Spain has defined the scope of the Financial Accounts that are required to be reported in its domestic legislative framework and incorporated the due diligence procedures that must be applied to identify them in accordance with the CRS and its Commentary.

Recommendations:

No recommendations made.

SR 1.3 Jurisdictions should incorporate the reporting requirements contained in Section I of the CRS into their domestic legislative framework.

Spain has incorporated the reporting requirements in its domestic legislative framework in accordance with the CRS and its Commentary.

Recommendations:

No recommendations made.

SR 1.4 Jurisdictions should have a legislative framework in place that allows for the enforcement of the requirements of the CRS in practice.

Spain has a legislative framework in place to enforce the requirements in accordance with the CRS and its Commentary. While a deficiency has been identified with respect to the retention period for records in relation to closed accounts, it is considered relatively minor and does not materially undermine the implementation of SR 1.4. This is because the deficiency is only with respect to closed accounts and Spanish Financial Institutions are still required to keep records of the steps taken and evidence relied upon in relation to such accounts until the end of the fourth year following the year in which the account was closed.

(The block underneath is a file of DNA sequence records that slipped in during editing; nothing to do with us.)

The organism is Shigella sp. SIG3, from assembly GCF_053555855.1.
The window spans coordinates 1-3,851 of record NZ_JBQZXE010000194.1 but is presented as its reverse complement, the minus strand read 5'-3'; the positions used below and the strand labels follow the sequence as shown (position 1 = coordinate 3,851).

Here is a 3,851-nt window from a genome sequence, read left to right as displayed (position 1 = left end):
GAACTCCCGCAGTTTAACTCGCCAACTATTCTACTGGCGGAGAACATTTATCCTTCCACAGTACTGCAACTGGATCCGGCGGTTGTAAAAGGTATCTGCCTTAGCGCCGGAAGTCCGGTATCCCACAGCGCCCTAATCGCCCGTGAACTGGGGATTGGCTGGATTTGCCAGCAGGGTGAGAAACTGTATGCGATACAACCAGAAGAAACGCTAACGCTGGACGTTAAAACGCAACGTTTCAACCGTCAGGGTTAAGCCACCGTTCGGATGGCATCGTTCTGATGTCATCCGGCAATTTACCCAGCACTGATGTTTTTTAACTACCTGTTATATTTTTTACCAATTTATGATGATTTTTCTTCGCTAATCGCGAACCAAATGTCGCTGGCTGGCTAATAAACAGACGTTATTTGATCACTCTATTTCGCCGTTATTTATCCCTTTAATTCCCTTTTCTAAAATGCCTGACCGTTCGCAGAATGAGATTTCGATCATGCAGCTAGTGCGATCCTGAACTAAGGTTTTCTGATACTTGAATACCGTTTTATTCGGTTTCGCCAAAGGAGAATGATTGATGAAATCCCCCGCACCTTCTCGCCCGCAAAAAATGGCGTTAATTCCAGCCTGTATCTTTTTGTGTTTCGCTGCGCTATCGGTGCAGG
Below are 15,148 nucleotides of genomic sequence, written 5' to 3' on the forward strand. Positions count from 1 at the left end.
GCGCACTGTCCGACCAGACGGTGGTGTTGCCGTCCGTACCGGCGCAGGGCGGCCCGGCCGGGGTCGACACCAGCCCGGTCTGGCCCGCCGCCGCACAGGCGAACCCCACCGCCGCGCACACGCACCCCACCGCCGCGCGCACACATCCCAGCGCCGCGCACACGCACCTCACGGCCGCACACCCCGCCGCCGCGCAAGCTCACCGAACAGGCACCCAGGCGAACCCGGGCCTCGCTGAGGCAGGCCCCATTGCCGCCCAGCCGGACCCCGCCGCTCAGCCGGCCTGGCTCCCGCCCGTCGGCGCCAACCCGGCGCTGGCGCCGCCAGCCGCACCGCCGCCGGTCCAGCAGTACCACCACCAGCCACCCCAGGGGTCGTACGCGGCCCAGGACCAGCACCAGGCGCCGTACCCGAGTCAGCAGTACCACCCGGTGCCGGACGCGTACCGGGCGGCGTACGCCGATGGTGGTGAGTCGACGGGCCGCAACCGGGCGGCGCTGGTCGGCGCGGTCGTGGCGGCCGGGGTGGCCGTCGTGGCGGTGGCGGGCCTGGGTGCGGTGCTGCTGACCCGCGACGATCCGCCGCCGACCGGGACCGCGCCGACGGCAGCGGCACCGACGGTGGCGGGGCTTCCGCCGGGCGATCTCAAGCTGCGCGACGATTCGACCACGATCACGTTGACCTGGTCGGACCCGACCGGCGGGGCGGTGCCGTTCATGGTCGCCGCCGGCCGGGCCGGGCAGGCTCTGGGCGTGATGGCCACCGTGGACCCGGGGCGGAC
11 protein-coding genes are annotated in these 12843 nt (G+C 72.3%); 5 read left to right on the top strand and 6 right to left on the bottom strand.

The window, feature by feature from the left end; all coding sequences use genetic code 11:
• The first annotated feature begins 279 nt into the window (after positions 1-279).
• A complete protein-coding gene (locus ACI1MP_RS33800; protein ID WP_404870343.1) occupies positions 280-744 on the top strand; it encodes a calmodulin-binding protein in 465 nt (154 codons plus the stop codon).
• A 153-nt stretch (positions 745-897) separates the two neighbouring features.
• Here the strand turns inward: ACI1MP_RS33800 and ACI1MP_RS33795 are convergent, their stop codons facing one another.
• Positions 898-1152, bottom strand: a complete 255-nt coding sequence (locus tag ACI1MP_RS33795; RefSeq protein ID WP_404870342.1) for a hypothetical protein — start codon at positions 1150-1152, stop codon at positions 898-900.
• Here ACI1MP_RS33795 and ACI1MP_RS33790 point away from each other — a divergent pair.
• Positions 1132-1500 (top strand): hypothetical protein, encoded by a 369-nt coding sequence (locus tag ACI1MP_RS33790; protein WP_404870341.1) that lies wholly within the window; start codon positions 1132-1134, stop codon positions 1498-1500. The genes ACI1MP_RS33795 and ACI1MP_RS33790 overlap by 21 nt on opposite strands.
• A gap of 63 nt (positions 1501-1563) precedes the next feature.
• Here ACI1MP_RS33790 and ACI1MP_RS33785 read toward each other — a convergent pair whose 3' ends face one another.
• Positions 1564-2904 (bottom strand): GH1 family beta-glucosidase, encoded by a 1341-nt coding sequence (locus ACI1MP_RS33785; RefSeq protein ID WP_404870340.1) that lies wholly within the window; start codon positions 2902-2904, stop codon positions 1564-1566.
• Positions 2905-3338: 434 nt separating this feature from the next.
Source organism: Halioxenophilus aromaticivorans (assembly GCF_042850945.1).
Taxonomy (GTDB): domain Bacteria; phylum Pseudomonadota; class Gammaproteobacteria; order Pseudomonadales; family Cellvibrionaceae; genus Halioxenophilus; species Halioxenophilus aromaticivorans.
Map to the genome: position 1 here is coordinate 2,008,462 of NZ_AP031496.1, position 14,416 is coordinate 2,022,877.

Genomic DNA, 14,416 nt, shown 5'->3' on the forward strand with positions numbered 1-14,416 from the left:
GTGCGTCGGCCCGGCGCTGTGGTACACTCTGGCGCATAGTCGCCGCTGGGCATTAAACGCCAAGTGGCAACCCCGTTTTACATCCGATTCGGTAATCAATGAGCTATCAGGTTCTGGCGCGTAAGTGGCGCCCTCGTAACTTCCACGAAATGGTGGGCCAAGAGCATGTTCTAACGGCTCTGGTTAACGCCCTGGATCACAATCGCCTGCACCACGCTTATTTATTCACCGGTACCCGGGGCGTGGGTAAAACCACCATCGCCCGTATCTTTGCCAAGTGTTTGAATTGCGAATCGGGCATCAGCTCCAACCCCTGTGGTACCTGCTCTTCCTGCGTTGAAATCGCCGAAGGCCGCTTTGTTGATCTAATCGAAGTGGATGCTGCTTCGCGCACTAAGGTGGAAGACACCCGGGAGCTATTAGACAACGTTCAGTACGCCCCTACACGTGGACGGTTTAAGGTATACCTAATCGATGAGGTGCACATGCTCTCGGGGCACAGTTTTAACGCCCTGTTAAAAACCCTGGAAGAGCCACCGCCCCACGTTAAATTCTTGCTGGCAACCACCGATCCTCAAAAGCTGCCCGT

Recommendations:

Spain should amend its domestic legislative framework to require Reporting Financial Institutions to maintain records for at least five years from the deadline to report the information, even when the account is closed.